One out of ten for the graffiti artist in Cambridge, who scrawled the words, 'Locus in domos', and 'Loci populum', on a luxury housing development.
The Latin doesn't mean anything. Clearly, he had stuck the words, 'Local homes for local people', into Google Translate, and ended up with this gobbledegook.
Still, it does fit into a noble tradition of funny Latin graffiti. The funniest example is in Monty Python's Life of Brian, where Graham Chapman, playing Brian, is corrected on his Latin by John Cleese's Roman centurion. 'Romanes eunt domus,' Chapman writes, trying to say, 'Romans, go home'. Cleese changes it, correctly, to 'Romani ite domum'.
In fact, even Cleese gets his explanation wrong. He says 'domum' is the locative; when, in fact, 'domi', meaning 'at home', is the locative. Domum is the accusative of motion towards.
There's tremendous room for showing off in all this - as the boys of Westminster School realised in 2000. They wrote, in huge letters on the school library roof, 'TJP ITO DOMUM'. TJP was the nickname of the then headmaster, Tristram Jones-Parry.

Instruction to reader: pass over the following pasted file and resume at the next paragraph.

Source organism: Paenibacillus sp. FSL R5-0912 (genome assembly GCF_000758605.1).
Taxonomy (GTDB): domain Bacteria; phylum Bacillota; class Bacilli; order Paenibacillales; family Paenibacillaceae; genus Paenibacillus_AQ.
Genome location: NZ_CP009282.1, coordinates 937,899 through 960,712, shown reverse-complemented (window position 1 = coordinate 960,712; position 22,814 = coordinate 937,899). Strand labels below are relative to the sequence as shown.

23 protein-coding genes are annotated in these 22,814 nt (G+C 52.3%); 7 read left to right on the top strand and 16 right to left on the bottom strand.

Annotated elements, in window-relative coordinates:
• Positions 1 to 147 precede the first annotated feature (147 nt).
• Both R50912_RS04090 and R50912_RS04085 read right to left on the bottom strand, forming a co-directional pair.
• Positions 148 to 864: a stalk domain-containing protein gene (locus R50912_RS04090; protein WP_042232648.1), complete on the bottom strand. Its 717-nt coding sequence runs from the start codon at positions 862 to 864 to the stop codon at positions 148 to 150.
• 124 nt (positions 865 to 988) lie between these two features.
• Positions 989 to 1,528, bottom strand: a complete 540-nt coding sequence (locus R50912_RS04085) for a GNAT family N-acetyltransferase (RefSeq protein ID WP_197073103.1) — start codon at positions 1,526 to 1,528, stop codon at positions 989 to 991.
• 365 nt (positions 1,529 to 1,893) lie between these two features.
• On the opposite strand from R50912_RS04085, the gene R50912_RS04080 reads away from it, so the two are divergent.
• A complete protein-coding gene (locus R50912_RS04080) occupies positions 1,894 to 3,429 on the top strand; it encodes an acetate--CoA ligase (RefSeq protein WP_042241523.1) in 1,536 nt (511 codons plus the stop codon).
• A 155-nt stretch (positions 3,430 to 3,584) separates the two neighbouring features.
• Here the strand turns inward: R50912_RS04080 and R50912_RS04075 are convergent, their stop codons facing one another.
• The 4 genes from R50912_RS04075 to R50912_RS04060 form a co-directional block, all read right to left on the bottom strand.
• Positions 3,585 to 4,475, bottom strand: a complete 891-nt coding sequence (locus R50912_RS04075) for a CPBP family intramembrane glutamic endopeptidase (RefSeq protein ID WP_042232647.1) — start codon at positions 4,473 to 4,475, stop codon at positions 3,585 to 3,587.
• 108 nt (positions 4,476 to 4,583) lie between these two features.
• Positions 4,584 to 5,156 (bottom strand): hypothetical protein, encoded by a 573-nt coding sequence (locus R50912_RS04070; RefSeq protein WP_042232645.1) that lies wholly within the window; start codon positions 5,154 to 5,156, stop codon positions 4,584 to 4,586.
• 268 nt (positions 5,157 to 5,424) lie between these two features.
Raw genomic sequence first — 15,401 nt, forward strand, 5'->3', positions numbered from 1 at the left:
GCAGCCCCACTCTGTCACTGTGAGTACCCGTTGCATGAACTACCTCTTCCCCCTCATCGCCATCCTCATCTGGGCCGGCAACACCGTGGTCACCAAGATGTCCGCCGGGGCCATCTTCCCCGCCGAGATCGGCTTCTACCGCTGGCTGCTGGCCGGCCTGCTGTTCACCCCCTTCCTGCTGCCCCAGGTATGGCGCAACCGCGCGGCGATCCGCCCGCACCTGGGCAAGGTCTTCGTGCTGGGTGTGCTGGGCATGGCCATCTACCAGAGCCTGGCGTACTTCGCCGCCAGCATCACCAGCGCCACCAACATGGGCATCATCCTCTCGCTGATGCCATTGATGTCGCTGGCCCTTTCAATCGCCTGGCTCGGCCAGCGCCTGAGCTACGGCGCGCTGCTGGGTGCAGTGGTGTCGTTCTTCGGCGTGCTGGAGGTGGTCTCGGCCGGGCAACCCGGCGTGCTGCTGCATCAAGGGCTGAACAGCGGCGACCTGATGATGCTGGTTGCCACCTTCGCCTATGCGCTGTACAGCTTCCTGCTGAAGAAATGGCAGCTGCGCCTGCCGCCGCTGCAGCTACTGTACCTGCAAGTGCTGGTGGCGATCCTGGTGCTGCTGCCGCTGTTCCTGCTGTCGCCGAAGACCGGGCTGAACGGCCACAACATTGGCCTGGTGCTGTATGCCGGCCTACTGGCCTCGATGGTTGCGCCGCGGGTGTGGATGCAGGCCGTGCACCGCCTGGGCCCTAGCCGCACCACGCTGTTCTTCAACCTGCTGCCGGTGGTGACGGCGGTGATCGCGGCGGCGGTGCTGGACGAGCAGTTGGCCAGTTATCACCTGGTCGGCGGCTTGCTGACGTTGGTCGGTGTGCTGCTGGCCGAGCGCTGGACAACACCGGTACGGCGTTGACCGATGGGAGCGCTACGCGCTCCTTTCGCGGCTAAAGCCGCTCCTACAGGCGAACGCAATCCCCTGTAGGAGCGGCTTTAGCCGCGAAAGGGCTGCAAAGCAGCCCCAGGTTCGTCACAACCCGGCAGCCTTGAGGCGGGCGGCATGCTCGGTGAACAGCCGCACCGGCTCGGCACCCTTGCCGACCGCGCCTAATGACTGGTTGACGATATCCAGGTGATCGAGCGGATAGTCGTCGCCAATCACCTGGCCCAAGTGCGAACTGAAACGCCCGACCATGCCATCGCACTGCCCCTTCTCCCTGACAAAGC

The boys were accused of extreme rudeness, imitating Monty Python, by saying, in Latin, 'TJP, go home'. In fact, the clever little things said, they weren't using the second person imperative, 'ite domum', meaning, 'go home'. They were instead using the third person, singular, future active imperative, meaning, 'Let him go home'. In other words, they were politely saying that they thought their venerable headmaster was so distinguished and had done such sterling work that he deserved a graceful, glorious retirement. Too clever by half?
HARRY MOUNT, @mounth.